We present a high-resolution (sub-decadal to centennial), multi-proxy reconstruction of aeolian [wind] input and changes in palaeohydrological conditions based on a 13000 Yr record from Neor Lake's peripheral peat in NW Iran. Variations in relative abundances of refractory (Al, Zr, Ti, and Si), redox sensitive (Fe) and mobile (K and Rb) elements, total organic carbon (TOC), δ13CTOC, compound-specific leaf wax hydrogen isotopes (δD), carbon accumulation rates and dust fluxes presented here fill a large gap in the existing terrestrial paleoclimate records from the interior of West Asia. Our results suggest that a transition occurred from dry and dusty conditions during the Younger Dryas (YD) to a relatively wetter period with higher carbon accumulation rates and low aeolian [wind] input during the early Holocene (9000–6000 Yr BP). This period was followed by relatively drier and dustier conditions during middle to late Holocene, which is consistent with orbital changes in insolation that affected much of the northern hemisphere. Numerous episodes of high aeolian [wind] input spanning a few decades to millennia are prevalent during the middle to late Holocene. Wavelet analysis of variations in Ti abundances as a proxy for aeolian input revealed notable periodicities at 230, 320, and 470 years with significant periodicities centered around 820, 1550, and 3110 years over the last 13000 years. Comparison with palaeoclimate archives from West Asia, the North Atlantic and African lakes point to a teleconnection between North Atlantic climate and the interior of West Asia during the last glacial termination and the Holocene epoch.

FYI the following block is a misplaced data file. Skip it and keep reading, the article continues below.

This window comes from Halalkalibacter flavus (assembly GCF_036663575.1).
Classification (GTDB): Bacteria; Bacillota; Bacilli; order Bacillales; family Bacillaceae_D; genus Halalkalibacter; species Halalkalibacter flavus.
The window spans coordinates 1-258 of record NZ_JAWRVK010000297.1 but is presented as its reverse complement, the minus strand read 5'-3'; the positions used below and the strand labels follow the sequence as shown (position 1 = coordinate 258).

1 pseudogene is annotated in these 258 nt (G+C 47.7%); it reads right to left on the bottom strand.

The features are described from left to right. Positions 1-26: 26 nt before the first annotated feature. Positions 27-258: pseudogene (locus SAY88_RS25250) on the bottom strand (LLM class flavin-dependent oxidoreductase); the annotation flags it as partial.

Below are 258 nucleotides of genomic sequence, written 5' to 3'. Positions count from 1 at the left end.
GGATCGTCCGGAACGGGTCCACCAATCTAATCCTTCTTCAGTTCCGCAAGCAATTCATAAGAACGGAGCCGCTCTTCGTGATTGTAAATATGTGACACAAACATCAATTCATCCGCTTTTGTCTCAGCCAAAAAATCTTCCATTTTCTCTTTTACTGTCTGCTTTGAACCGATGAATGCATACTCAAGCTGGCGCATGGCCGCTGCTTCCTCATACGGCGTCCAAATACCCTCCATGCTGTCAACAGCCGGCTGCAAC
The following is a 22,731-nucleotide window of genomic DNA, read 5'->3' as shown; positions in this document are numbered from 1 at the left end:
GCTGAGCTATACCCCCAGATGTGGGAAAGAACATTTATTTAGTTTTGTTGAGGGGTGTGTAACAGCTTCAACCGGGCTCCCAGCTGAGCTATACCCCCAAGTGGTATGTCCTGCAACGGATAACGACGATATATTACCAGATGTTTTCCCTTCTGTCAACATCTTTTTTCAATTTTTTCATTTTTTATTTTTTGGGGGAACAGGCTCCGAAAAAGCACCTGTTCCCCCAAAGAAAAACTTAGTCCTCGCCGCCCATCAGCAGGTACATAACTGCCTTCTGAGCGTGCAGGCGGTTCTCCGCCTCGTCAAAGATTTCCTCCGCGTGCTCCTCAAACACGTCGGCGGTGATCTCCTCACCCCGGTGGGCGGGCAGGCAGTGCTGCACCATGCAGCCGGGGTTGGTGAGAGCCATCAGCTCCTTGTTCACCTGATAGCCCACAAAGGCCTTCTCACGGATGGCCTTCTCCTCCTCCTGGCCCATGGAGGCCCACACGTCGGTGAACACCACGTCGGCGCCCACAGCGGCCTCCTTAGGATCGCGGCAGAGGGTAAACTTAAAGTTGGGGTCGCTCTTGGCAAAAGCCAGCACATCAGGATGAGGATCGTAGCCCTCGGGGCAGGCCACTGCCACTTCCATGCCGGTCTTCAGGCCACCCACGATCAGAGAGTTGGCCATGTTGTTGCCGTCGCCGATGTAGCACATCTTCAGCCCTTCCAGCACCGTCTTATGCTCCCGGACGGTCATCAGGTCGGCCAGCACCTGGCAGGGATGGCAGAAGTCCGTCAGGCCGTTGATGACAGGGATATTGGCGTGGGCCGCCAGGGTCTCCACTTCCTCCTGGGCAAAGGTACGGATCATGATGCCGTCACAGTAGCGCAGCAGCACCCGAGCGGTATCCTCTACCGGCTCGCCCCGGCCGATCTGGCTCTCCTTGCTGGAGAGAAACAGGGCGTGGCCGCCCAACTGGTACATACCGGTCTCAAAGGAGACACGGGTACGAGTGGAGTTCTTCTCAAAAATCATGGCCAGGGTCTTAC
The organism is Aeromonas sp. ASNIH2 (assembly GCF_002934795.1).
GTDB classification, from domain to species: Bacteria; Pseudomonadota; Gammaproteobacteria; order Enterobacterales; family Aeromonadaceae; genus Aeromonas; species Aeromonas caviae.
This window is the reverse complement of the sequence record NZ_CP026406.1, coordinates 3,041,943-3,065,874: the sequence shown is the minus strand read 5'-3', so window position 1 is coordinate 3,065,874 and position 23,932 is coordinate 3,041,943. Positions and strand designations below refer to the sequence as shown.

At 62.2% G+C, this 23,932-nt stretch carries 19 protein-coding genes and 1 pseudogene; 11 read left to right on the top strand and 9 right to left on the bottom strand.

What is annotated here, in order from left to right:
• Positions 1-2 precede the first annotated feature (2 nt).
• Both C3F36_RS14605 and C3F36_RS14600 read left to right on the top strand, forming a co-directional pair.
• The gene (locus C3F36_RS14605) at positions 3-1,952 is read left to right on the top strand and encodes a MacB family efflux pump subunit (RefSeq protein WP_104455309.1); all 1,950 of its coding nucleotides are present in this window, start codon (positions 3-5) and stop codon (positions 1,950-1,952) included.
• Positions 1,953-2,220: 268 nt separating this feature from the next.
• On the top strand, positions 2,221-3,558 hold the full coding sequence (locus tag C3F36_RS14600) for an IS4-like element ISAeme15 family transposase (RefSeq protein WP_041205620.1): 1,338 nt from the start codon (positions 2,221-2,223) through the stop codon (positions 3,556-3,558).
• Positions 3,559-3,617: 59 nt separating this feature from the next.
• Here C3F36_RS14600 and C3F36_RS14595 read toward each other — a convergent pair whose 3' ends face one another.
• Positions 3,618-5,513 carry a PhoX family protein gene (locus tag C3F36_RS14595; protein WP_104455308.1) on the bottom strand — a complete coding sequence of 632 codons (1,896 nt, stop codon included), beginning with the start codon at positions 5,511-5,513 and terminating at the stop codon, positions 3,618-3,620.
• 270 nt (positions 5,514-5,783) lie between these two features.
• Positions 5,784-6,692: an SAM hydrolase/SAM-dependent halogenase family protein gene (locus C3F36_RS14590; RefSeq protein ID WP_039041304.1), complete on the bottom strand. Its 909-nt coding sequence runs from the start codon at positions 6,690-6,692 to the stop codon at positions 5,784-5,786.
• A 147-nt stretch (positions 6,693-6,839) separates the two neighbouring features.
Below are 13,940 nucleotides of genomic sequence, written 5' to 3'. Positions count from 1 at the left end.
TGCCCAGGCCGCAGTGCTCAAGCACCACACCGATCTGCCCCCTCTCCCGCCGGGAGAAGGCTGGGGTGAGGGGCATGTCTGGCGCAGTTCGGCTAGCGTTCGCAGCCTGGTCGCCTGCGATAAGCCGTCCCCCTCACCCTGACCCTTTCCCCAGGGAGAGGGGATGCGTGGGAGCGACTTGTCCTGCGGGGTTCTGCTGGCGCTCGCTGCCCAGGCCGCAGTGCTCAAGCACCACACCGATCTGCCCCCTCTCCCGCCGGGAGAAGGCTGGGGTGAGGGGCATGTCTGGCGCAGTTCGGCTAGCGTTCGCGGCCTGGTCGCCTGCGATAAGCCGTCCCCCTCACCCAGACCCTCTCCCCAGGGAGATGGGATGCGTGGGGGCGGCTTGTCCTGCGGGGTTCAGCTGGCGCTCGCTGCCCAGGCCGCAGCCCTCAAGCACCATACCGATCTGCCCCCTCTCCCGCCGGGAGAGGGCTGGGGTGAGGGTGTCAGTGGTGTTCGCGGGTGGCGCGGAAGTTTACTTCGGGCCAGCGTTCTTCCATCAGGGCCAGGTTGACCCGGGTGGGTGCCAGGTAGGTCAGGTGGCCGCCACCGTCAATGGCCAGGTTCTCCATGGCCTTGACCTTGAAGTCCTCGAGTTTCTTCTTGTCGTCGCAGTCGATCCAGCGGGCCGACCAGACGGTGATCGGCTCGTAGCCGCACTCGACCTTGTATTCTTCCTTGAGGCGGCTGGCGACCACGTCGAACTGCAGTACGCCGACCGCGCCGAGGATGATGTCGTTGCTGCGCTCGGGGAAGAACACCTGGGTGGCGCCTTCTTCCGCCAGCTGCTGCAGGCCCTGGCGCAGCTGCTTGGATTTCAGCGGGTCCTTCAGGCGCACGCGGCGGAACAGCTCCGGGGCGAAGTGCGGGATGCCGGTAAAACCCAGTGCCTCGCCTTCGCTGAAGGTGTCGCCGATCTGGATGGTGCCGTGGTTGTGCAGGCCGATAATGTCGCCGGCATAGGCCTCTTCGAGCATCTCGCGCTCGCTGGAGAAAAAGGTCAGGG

............
    We further assess the potential role of abrupt climate change on early human societies by comparing our record of palaeoclimate variability with historical, geological and archaeological archives from this region. The terrestrial record from this study confirms previous evidence from marine sediments of the Arabian Sea that suggested climate change influenced the termination of the Akkadian empire. In addition, nearly all observed episodes of enhanced dust deposition during the middle to late Holocene coincided with times of drought, famine, and power transitions across the Iranian Plateau, Mesopotamia and the eastern Mediterranean region. These findings indicate that while socio-economic factors are traditionally considered to shape ancient human societies in this region, the influence of abrupt climate change should not be underestimated."
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    7/23/15, Sciencedaily.com report: [Note scientists' original title referenced "climate variability" rather than "climate change:"  "“Abrupt climate variability since the last deglaciation based on a high-resolution, multi-proxy peat record from NW Iran: The hand that rocked the Cradle of Civilization?” (Paragraph 9)]